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Q&A -- A Sampling of North Indian Breads


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Thank you for the welcome!

Between working full-time, going to school full-time, studying, freelance research, parenting, and husbanding, I don't have a whole lot of free time...but I expect you'll be seeing a lot of me in several of the forums (fora?), especially those pertaining to Indian food.

I've just found this site within the last few days, and have only begun to scratch the surface of what's here. As a student at a formal (and well-regarded) culinary program, though, I'm deeply impressed by the quality of information offered here at eGCI.

“Who loves a garden, loves a greenhouse too.” - William Cowper, The Task, Book Three

 

"Not knowing the scope of your own ignorance is part of the human condition...The first rule of the Dunning-Kruger club is you don’t know you’re a member of the Dunning-Kruger club.” - psychologist David Dunning

 

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  • 5 months later...
I love the taste of khamiri naan. How would you advise me to go about making these?

Thanks

I believe this type of naan is where the dough is raised with yeast.. but nothing is done differently other than that. So in the regular naan recipe.... I would forgo the yogurt and use yeast instead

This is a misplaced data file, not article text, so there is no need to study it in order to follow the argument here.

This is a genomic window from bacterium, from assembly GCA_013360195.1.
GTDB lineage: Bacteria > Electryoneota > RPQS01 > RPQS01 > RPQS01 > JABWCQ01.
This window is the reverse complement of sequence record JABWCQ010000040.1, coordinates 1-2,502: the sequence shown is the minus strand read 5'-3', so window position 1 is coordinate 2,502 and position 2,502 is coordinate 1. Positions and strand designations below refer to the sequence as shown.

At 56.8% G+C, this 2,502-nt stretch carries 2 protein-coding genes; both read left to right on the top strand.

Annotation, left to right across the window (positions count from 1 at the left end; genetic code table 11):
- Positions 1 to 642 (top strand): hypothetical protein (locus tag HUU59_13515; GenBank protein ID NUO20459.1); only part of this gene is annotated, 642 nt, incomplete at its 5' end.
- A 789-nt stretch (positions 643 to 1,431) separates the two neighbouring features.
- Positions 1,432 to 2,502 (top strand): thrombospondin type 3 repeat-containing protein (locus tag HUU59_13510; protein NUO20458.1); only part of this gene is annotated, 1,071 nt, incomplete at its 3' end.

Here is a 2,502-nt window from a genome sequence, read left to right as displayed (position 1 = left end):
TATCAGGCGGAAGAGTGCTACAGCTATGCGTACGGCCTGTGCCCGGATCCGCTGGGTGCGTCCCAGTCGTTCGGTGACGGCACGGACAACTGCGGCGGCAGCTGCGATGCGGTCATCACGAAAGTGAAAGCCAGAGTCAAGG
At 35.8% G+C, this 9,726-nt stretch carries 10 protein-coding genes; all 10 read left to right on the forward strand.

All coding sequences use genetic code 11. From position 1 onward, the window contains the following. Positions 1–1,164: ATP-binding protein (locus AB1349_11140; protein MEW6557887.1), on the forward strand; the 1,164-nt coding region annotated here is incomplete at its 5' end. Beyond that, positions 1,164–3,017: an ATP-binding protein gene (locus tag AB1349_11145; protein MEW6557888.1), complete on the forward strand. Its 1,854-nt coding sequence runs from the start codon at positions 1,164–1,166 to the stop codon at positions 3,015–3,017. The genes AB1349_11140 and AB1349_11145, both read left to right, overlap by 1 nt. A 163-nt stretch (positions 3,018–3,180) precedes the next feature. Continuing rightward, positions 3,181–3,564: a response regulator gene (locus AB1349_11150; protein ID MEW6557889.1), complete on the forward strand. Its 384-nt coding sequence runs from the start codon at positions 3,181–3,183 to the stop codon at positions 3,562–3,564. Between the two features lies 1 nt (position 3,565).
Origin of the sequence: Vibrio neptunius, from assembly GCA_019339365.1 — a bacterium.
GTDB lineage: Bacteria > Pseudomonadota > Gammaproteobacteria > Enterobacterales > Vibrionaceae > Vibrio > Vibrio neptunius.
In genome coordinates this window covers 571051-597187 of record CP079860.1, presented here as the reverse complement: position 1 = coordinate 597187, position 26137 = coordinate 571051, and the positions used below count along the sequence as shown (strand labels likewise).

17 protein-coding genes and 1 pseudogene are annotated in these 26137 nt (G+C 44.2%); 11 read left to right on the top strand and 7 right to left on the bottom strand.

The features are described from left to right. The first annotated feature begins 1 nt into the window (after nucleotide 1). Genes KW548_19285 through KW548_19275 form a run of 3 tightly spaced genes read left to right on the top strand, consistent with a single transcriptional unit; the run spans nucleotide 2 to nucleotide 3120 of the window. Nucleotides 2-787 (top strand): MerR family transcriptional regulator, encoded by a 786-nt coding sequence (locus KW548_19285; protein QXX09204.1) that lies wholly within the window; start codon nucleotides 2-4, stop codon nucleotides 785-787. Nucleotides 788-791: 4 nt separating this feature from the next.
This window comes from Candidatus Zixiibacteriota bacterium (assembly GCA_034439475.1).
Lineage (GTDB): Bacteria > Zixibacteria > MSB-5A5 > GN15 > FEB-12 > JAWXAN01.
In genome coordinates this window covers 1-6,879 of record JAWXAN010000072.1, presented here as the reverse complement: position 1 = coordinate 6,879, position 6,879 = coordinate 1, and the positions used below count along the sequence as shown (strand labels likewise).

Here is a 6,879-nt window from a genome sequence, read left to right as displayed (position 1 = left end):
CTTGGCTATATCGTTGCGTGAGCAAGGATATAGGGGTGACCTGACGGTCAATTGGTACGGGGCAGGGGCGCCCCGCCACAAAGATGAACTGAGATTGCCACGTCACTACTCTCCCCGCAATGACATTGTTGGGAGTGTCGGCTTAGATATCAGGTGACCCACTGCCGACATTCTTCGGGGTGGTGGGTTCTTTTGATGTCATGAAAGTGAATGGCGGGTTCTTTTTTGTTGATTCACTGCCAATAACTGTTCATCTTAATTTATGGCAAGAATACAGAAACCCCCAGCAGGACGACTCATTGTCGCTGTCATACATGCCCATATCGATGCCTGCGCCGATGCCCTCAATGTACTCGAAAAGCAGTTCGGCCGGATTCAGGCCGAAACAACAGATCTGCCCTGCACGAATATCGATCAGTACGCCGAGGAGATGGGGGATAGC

Welcome to eG. I see that this is your first post here. Do stop by the India forum and tell us about your love for naans :smile:

Monica Bhide

A Life of Spice

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Thanks for the welcome, Monica. I think that this site is fantastic and I enjoyed your articles, in particular. I think that khamiri naan are made with wild yeast as opposed to commercial yeast. The ones that I have had always have that sourdough tang. I was wondering whether to just try making them with any starter or if there is some special technique that is traditionally used.

Roohi

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  • 7 months later...

i have questions regarding parantha. is there a difference in the ingredients /preparation between south and north india?

i have seen them made before (in kerala) and i remember the cooks pulling and slapping the dough a lot before rolling it up. ( like you would for some noodle recipes)

i also remember that they did not use any eggs (the recipe here calls for eggs). what do strict veg indians do?

lastly, i also remember that they were very oily. these dont seem oily at all.

thanks very much in advance!

ps i will be trying the other breads here - they look fabulous!

Edited by easternsun (log)

"Thy food shall be thy medicine" -Hippocrates

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